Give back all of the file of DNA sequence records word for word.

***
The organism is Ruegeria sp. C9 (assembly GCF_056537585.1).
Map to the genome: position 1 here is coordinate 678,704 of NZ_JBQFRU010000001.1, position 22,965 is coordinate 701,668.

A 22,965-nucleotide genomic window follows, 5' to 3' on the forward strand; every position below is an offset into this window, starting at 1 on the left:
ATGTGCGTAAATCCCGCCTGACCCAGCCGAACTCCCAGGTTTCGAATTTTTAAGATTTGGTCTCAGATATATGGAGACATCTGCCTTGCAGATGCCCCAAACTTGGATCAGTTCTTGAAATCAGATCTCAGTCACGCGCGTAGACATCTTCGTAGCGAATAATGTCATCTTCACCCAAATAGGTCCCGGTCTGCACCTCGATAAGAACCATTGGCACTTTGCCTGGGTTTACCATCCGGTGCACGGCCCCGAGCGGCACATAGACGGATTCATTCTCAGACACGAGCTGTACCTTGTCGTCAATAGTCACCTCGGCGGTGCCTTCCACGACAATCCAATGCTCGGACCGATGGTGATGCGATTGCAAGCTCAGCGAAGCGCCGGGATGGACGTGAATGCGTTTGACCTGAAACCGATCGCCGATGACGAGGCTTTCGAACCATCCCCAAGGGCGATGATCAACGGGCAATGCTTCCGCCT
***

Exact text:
The organism is Ruegeria sp. C9 (assembly GCF_056537585.1).
Map to the genome: position 1 here is coordinate 678,704 of NZ_JBQFRU010000001.1, position 22,965 is coordinate 701,668.

A 22,965-nucleotide genomic window follows, 5' to 3' on the forward strand; every position below is an offset into this window, starting at 1 on the left:
ATGTGCGTAAATCCCGCCTGACCCAGCCGAACTCCCAGGTTTCGAATTTTTAAGATTTGGTCTCAGATATATGGAGACATCTGCCTTGCAGATGCCCCAAACTTGGATCAGTTCTTGAAATCAGATCTCAGTCACGCGCGTAGACATCTTCGTAGCGAATAATGTCATCTTCACCCAAATAGGTCCCGGTCTGCACCTCGATAAGAACCATTGGCACTTTGCCTGGGTTTACCATCCGGTGCACGGCCCCGAGCGGCACATAGACGGATTCATTCTCAGACACGAGCTGTACCTTGTCGTCAATAGTCACCTCGGCGGTGCCTTCCACGACAATCCAATGCTCGGACCGATGGTGATGCGATTGCAAGCTCAGCGAAGCGCCGGGATGGACGTGAATGCGTTTGACCTGAAACCGATCGCCGATGACGAGGCTTTCGAACCATCCCCAAGGGCGATGATCAACGGGCAATGCTTCCGCCT